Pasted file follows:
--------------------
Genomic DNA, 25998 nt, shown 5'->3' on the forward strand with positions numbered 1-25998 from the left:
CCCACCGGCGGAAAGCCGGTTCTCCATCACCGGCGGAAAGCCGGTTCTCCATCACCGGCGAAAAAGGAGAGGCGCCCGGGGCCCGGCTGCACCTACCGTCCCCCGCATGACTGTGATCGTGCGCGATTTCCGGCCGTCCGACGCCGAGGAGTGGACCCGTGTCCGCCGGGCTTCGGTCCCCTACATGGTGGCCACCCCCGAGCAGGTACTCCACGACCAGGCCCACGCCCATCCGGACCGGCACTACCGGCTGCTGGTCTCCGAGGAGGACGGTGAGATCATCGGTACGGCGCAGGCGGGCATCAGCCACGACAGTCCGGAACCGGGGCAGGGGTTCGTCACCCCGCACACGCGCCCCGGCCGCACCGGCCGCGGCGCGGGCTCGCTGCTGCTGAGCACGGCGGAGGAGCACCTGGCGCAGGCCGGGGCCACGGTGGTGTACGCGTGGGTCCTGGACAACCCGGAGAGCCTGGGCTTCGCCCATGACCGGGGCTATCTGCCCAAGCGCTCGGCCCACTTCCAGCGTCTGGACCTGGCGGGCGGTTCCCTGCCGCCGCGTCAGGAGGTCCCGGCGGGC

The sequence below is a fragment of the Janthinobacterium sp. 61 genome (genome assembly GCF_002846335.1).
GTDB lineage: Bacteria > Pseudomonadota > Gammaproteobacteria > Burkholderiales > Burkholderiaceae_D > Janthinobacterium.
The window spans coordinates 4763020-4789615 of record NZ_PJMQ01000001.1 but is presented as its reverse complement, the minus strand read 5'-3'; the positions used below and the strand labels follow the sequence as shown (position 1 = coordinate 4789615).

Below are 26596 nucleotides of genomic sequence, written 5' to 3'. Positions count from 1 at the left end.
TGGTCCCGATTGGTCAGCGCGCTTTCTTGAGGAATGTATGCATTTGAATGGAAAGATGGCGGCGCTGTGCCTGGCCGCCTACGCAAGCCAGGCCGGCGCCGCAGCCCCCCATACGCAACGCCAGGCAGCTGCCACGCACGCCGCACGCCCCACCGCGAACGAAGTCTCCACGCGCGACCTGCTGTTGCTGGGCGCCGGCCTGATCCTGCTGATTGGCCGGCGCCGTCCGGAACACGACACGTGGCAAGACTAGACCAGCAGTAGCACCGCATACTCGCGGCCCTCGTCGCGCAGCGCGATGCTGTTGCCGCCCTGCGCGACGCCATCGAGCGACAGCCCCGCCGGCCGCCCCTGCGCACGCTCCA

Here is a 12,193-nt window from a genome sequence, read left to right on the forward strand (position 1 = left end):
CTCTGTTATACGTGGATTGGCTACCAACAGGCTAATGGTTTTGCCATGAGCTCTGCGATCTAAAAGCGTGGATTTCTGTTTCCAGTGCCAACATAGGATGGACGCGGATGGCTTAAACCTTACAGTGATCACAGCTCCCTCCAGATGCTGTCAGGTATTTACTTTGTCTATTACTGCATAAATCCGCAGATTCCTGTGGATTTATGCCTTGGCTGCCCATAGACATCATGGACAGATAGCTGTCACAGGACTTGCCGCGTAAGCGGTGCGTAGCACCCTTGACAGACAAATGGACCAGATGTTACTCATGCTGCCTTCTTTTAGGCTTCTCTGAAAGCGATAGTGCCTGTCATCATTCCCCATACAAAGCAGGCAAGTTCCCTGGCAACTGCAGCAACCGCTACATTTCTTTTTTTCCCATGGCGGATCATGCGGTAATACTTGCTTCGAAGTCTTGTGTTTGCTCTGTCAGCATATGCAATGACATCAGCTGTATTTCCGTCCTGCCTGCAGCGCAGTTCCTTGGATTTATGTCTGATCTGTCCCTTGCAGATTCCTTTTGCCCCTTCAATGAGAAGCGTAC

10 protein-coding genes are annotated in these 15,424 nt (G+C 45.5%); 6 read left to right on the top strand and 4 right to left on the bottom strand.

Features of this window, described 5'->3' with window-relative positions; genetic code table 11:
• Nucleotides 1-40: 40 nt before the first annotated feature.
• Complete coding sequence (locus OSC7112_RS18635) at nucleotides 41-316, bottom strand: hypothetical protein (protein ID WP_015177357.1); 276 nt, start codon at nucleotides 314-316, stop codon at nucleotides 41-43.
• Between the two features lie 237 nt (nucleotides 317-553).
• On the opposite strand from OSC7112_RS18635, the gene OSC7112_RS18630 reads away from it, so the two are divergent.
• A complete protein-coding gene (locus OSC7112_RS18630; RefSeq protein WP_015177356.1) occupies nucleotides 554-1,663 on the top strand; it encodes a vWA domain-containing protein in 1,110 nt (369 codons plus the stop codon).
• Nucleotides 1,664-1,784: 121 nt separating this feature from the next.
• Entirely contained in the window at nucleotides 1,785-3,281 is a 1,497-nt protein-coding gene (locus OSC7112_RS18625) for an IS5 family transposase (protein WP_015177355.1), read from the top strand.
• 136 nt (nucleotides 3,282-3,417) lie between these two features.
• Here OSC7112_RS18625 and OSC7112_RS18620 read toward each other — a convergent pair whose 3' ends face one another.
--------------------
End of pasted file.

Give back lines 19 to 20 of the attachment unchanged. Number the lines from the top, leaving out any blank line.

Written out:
• 136 nt (nucleotides 3,282-3,417) lie between these two features.
• Here OSC7112_RS18625 and OSC7112_RS18620 read toward each other — a convergent pair whose 3' ends face one another.